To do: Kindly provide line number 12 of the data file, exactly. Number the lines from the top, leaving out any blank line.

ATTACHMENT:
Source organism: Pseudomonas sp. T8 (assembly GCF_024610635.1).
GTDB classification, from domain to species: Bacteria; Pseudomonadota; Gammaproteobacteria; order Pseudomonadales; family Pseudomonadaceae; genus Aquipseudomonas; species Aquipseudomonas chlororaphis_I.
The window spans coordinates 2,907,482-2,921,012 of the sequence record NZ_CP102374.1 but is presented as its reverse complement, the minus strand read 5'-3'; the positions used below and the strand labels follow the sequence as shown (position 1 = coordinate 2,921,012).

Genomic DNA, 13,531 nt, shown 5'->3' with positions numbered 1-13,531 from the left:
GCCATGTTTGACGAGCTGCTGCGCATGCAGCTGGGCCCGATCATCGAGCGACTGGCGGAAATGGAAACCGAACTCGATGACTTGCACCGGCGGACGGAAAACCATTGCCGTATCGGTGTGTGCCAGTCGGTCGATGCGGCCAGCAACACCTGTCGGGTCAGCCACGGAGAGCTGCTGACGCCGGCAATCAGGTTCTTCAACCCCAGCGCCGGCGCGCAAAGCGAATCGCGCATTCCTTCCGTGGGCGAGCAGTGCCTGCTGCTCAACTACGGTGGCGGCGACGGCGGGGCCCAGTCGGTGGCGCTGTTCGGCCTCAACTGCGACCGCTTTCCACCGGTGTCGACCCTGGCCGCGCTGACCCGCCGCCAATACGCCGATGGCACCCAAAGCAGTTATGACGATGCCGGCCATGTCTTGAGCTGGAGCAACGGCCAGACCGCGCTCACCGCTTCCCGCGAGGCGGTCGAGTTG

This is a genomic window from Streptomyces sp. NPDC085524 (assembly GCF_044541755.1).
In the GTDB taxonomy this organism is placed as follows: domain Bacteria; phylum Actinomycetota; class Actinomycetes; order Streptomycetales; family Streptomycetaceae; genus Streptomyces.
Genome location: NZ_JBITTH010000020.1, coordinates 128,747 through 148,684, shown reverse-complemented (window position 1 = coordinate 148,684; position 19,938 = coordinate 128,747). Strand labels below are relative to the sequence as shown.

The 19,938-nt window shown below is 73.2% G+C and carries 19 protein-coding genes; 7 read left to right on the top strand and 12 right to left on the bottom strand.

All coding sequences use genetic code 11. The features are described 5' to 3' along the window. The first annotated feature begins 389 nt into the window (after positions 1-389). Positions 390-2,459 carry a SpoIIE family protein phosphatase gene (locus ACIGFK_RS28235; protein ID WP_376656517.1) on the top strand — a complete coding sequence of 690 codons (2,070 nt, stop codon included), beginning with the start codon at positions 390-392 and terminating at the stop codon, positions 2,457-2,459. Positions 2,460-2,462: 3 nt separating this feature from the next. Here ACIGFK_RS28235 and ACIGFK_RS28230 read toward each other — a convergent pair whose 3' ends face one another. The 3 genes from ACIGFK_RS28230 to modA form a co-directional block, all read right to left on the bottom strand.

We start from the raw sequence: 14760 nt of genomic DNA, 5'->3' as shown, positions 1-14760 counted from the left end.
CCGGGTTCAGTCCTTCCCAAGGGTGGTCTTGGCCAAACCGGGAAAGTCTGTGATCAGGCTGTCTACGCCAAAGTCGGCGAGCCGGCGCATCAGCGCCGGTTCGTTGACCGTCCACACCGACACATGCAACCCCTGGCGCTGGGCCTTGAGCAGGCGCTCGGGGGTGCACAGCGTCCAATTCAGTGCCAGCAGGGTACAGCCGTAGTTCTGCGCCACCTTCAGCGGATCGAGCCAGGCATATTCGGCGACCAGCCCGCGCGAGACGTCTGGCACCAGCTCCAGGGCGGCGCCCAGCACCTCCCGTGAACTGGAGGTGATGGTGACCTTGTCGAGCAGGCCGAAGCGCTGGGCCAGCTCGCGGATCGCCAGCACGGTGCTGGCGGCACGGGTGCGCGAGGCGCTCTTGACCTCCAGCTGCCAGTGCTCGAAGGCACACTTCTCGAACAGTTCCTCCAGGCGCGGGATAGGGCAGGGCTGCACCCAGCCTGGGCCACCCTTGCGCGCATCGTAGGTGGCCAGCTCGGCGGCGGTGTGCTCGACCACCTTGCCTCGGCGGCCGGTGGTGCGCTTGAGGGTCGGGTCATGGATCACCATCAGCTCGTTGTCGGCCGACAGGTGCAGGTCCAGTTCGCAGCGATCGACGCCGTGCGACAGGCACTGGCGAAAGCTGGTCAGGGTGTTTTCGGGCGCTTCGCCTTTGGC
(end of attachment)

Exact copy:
CCGGGTTCAGTCCTTCCCAAGGGTGGTCTTGGCCAAACCGGGAAAGTCTGTGATCAGGCTGTCTACGCCAAAGTCGGCGAGCCGGCGCATCAGCGCCGGTTCGTTGACCGTCCACACCGACACATGCAACCCCTGGCGCTGGGCCTTGAGCAGGCGCTCGGGGGTGCACAGCGTCCAATTCAGTGCCAGCAGGGTACAGCCGTAGTTCTGCGCCACCTTCAGCGGATCGAGCCAGGCATATTCGGCGACCAGCCCGCGCGAGACGTCTGGCACCAGCTCCAGGGCGGCGCCCAGCACCTCCCGTGAACTGGAGGTGATGGTGACCTTGTCGAGCAGGCCGAAGCGCTGGGCCAGCTCGCGGATCGCCAGCACGGTGCTGGCGGCACGGGTGCGCGAGGCGCTCTTGACCTCCAGCTGCCAGTGCTCGAAGGCACACTTCTCGAACAGTTCCTCCAGGCGCGGGATAGGGCAGGGCTGCACCCAGCCTGGGCCACCCTTGCGCGCATCGTAGGTGGCCAGCTCGGCGGCGGTGTGCTCGACCACCTTGCCTCGGCGGCCGGTGGTGCGCTTGAGGGTCGGGTCATGGATCACCATCAGCTCGTTGTCGGCCGACAGGTGCAGGTCCAGTTCGCAGCGATCGACGCCGTGCGACAGGCACTGGCGAAAGCTGGTCAGGGTGTTTTCGGGCGCTTCGCCTTTGGC